Sierra: Do you ever experience writers block?

Kevin: You bet.  It comes with the job.  I usually conquer it by asking myself what my protagonist would do at that particular point in the book—and then writing all those options down in a stream-of-conscious manner.  Chardonnay helps, too!  If that doesn’t work, I ask what my antagonist would do next, and again I just start jotting notes on the character’s options.  That usually helps me break through the block and come up with the next scene.


Sierra: Is there an author that you would really like to meet?

Kevin:  I’ve met—and know—so many wonderful authors.  But I still haven’t met Stephen King or Phillip Roth.  It would be cool to sit down and talk with them.


Sierra: Will you have a new book coming out soon? If so, can you tell us about it?

Kevin: I’m still promoting my new thriller, “Tell Me You’re Sorry,” but work has indeed started on the next, “No One Needs to Know.”  It’s about the 1970 murder of a movie star and her husband, who were staying in a rented mansion while she was on location in Seattle, shooting an occult film.  Now it’s 45 years later, and they’re making a film about the notorious murders.  They’re using all the real locales, too—including the mansion where the killings occurred.  But strange things start happening on the film set—and people start dying.  That’s all I’m saying about it for now!


Sierra: If you could go back and do it all over again, is there any aspect of your first novel or getting it published that you would change?

Kevin: It was a long, tough process.  It took several revisions and nearly two years to sell my first.  But I remember at the time reading that the odds of publishing a novel were about 1 in 4800.  So—I’m just glad I hung in there.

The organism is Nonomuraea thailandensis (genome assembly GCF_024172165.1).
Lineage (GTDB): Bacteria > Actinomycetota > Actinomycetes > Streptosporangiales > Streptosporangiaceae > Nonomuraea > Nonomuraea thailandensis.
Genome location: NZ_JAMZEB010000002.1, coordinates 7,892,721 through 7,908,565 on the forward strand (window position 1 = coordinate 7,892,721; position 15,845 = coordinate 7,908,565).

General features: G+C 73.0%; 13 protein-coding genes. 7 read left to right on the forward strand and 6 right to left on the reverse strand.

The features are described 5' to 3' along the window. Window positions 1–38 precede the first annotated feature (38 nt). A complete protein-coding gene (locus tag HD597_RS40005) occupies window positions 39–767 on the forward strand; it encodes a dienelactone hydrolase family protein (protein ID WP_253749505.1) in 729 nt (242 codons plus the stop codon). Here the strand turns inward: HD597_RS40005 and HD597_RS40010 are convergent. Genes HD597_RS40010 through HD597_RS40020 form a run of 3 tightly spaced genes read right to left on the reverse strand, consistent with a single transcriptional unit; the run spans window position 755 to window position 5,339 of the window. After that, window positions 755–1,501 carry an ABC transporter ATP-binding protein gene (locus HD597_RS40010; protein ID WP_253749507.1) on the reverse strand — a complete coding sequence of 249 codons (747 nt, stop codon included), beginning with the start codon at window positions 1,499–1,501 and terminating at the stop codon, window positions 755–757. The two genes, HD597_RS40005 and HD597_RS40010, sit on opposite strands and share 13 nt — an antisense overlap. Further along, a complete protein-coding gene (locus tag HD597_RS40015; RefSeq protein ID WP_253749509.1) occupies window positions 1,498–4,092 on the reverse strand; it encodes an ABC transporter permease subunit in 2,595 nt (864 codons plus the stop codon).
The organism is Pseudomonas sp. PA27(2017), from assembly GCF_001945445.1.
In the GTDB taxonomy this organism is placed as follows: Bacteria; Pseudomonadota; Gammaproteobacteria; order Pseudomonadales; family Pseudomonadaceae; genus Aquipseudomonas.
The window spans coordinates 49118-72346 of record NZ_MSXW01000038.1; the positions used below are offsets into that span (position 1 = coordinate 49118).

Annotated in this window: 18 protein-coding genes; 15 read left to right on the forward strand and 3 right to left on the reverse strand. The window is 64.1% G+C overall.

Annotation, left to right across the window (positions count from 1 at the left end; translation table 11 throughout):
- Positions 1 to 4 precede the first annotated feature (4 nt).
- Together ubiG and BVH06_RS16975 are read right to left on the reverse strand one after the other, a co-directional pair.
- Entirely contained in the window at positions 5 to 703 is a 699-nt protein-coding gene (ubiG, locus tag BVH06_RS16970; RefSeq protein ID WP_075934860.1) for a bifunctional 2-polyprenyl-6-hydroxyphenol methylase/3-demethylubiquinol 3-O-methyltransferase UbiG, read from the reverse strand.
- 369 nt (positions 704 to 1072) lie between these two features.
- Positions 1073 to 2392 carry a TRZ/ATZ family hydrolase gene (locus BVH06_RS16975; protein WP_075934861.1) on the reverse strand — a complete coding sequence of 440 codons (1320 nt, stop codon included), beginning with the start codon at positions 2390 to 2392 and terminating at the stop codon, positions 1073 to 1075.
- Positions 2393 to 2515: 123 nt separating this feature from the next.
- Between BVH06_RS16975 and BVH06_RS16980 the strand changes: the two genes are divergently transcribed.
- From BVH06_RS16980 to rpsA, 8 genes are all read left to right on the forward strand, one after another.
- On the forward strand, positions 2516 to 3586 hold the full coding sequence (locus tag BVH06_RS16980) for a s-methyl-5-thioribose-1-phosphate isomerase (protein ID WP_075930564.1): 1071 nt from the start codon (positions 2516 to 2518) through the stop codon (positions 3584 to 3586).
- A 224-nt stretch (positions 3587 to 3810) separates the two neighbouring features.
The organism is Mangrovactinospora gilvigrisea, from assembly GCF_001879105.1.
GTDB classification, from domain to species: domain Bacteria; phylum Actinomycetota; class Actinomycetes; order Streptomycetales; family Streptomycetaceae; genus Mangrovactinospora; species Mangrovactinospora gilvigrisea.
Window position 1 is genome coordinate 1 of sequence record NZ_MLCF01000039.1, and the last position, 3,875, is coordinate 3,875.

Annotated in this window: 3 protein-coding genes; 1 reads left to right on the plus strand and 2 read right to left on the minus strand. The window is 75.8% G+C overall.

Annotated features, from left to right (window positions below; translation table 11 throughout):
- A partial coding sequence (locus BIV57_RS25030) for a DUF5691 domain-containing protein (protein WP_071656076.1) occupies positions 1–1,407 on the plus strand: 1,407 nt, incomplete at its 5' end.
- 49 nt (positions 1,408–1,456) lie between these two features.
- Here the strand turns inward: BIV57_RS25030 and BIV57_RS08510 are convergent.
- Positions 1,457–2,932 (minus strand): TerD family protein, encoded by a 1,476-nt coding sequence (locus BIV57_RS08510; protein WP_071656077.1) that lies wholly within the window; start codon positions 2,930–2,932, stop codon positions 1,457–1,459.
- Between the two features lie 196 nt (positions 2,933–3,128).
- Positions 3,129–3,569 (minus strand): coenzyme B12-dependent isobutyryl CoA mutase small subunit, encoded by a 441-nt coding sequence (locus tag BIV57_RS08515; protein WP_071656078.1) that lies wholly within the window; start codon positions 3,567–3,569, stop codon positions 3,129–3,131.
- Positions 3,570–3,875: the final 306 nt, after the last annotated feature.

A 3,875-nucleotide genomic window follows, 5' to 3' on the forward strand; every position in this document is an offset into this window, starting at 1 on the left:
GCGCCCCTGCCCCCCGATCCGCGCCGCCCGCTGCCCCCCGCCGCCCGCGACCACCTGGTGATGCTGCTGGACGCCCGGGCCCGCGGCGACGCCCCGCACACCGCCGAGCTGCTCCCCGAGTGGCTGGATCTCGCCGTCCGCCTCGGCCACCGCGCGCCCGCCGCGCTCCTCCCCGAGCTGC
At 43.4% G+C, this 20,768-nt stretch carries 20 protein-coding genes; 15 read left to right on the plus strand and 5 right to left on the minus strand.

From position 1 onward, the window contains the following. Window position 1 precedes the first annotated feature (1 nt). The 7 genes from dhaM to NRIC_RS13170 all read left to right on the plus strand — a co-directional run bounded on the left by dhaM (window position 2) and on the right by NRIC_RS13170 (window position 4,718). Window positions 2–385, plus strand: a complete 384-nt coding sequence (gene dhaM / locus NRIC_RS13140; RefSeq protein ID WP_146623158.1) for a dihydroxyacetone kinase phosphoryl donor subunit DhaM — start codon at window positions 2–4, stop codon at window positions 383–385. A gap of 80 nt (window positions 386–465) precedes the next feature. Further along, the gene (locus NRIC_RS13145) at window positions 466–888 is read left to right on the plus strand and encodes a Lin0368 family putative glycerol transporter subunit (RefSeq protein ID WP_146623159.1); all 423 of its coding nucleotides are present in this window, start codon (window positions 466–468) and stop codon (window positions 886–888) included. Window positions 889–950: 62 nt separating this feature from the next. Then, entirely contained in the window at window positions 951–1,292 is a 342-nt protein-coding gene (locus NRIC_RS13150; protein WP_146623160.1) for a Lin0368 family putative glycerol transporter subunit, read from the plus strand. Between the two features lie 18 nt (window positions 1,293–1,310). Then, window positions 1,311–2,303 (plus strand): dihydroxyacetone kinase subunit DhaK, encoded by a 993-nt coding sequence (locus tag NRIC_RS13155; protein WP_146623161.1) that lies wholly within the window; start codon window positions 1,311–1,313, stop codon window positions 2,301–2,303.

If I could change anything, I would have gotten in touch with the publisher’s marketing/publicity department early on, and done whatever I could to get them working to promote the book.  My publisher at the time didn’t do much at all to push “Actors.”

I’m lucky that all of my other books since then have been published by Kensington.  Their marketing department and publicity team are top-notch.  They’ve got my back.


Sierra: Do you have any advice to give to aspiring writers?

Kevin:  I’m a believer in writers groups.  Writing is such a lonely profession, and you need the support of other writers you trust.  You need someone to give you honest feedback about your work before you send it off to an agent, editor, or the general public.

The other bit of advice I have for aspiring writers is to persevere, have confidence in yourself, but also be humble enough to realize that everything you write isn’t gold.  So-write, re-write, re-write again, and re-write once more!


Sierra: Is there anything you would like to say to your readers and fans?

Kevin: Yes, thank you for your support!  And be sure to spread the word about my thrillers!

And thank you, Sierra.  It was a pleasure talking with you!


A visit from author Kate Clabough

Kate Clabough headshot